By Mike Appelstein
By Daniel Hill
By Roy Kasten
By Kris Wernowsky
By Chaz Kangas
By Joseph Hess
By Julie Seabaugh
By Mike Appelstein
In recent decades the redneck, right-wing, cornball country sound -- favored by trashy fake blondes and SUV-driving he-men -- has dominated country music. But plenty of folks enamored of the twang remain unable to comprehend the popularity of Tim McGraw or Shania Twain. So was born the alt-country scene, championed in the '90s by the still-active Seattle-based magazine No Depression, which, like the outlaw-country movement of the '70s, was conceived as an antidote to Nashville slicksters.
However, the songs selected by No Depression's editors for this overview comp perfectly explain why the movement has yet to live up to its potential. Sure, when Lucinda Williams' weathered voice appears on Kevin Gordon's "Down to the Well," all is right with the world. Buddy Miller and Kasey Chambers fare equally well. But more often than not, alt-country is marred by singers with the thinnest of voices, who fall back on singer-songwriter clichés rather than the redneck clichés of mainstream country music. The melodies can be very basic, the guitar licks hackneyed, the accents sometimes phony.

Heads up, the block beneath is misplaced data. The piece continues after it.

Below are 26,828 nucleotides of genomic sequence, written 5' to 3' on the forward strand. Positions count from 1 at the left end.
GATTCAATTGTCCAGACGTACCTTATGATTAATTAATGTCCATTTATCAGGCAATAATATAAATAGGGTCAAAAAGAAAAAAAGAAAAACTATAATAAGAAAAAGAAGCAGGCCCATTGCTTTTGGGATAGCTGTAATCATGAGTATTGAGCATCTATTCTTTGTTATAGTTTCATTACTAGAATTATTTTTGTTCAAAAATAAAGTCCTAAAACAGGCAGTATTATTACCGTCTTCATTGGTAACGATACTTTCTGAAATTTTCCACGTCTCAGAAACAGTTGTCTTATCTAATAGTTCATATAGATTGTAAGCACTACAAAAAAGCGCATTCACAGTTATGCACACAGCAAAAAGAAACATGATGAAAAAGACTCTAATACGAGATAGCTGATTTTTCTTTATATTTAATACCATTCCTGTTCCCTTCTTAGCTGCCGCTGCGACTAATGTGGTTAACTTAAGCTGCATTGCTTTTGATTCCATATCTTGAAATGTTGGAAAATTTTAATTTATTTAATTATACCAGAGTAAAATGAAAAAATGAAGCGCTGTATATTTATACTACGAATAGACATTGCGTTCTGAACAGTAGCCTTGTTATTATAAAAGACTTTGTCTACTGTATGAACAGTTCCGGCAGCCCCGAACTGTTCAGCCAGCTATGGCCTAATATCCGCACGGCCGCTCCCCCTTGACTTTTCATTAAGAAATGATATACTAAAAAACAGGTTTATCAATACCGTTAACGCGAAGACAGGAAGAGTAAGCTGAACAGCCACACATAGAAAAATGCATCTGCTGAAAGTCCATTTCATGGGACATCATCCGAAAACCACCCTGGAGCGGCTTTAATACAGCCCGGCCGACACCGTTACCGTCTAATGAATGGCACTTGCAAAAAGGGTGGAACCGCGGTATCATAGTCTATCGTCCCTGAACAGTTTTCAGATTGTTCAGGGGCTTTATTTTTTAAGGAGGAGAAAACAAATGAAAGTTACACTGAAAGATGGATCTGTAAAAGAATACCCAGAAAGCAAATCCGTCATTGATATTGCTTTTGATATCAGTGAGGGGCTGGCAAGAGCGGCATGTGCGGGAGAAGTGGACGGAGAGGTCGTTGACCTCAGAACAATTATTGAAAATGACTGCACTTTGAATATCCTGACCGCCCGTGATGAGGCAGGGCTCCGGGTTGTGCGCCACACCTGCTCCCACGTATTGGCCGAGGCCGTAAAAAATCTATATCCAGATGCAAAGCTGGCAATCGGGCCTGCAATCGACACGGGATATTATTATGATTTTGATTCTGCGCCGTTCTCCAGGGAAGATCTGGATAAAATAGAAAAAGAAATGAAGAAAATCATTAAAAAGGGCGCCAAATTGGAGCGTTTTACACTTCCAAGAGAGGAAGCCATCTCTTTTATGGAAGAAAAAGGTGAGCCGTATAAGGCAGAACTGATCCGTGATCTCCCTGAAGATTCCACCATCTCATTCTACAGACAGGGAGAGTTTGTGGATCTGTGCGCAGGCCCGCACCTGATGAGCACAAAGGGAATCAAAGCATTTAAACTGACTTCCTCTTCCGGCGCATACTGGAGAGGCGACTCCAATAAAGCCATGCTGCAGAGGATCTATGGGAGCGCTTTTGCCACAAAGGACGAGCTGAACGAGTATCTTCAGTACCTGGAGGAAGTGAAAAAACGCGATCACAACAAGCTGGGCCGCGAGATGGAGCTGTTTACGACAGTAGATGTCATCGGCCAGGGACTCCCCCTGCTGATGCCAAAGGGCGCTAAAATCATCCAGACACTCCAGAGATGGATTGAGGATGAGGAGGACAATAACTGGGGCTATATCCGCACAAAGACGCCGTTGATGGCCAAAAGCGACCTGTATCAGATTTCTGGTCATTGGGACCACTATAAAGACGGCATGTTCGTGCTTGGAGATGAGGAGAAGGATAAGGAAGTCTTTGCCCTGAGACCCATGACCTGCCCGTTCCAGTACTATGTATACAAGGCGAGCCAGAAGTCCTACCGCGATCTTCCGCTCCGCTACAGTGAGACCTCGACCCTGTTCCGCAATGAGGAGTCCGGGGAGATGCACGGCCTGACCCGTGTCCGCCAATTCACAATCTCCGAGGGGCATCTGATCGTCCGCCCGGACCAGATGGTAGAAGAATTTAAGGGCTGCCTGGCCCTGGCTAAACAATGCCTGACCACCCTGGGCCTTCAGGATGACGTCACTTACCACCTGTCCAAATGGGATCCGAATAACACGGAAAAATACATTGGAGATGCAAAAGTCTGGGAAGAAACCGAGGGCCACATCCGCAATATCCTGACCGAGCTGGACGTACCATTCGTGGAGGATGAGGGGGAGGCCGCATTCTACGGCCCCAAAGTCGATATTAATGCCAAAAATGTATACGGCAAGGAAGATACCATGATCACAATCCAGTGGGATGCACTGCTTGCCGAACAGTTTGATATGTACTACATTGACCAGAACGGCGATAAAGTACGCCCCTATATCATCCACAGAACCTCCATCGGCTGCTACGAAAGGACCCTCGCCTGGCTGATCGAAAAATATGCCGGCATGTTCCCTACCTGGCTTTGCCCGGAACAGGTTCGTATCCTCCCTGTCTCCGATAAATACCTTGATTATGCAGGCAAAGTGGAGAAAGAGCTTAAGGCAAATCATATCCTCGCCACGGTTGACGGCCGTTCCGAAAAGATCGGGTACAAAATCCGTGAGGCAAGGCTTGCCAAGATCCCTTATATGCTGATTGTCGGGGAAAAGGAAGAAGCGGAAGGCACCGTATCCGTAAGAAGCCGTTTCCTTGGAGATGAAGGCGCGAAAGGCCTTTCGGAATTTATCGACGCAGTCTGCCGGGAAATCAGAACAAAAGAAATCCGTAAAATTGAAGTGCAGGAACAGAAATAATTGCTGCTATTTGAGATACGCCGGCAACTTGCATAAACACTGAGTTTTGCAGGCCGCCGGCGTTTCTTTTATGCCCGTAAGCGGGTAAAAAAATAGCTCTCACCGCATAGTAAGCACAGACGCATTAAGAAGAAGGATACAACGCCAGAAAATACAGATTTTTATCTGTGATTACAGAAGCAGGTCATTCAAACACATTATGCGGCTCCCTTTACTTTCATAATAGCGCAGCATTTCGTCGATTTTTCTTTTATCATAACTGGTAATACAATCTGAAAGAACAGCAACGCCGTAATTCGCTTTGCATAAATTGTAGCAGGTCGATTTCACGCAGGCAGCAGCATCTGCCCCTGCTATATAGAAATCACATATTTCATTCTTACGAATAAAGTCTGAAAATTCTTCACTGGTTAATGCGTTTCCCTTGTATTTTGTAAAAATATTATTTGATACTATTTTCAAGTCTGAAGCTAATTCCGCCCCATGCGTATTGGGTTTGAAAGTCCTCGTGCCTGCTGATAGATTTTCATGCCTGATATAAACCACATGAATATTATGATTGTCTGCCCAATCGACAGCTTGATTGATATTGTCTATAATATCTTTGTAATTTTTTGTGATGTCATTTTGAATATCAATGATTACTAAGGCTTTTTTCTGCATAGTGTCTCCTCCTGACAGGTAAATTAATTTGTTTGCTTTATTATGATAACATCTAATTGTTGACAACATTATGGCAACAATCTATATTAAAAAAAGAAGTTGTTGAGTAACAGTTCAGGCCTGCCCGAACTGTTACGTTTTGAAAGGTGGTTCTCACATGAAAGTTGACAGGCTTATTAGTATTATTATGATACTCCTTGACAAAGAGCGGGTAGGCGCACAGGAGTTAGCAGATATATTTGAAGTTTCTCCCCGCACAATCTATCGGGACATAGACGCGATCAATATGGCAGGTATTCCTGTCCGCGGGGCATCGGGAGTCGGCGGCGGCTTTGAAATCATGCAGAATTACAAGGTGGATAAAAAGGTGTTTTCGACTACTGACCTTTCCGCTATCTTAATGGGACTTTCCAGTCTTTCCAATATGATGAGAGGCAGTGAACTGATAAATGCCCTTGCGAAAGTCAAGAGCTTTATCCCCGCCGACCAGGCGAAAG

Thus Whiskeytown's contribution, 1995's "Faithless Street," tries too hard to be poignant and comes off as overly precious. The pure cheese of Doug Sahm's "Cowboy Peyton Place" is even worse. Then there's Johnny Cash paired with a grunge backing band that includes members of Soundgarden and Nirvana, wanking away on the Willie Nelson tune "The Time of the Preacher." Cash's stately, oak tree-like voice demands simple instrumentation and doesn't mesh at all with rock bombast.
The best song here is the Carter Family's "No Depression in Heaven" -- the very essence of country music, still sounding as though it was recorded around a campfire. Its real, old-timey feel is a stark contrast to this comp's usual fare: hipsters in cowboy hats trying to replicate Hank Williams.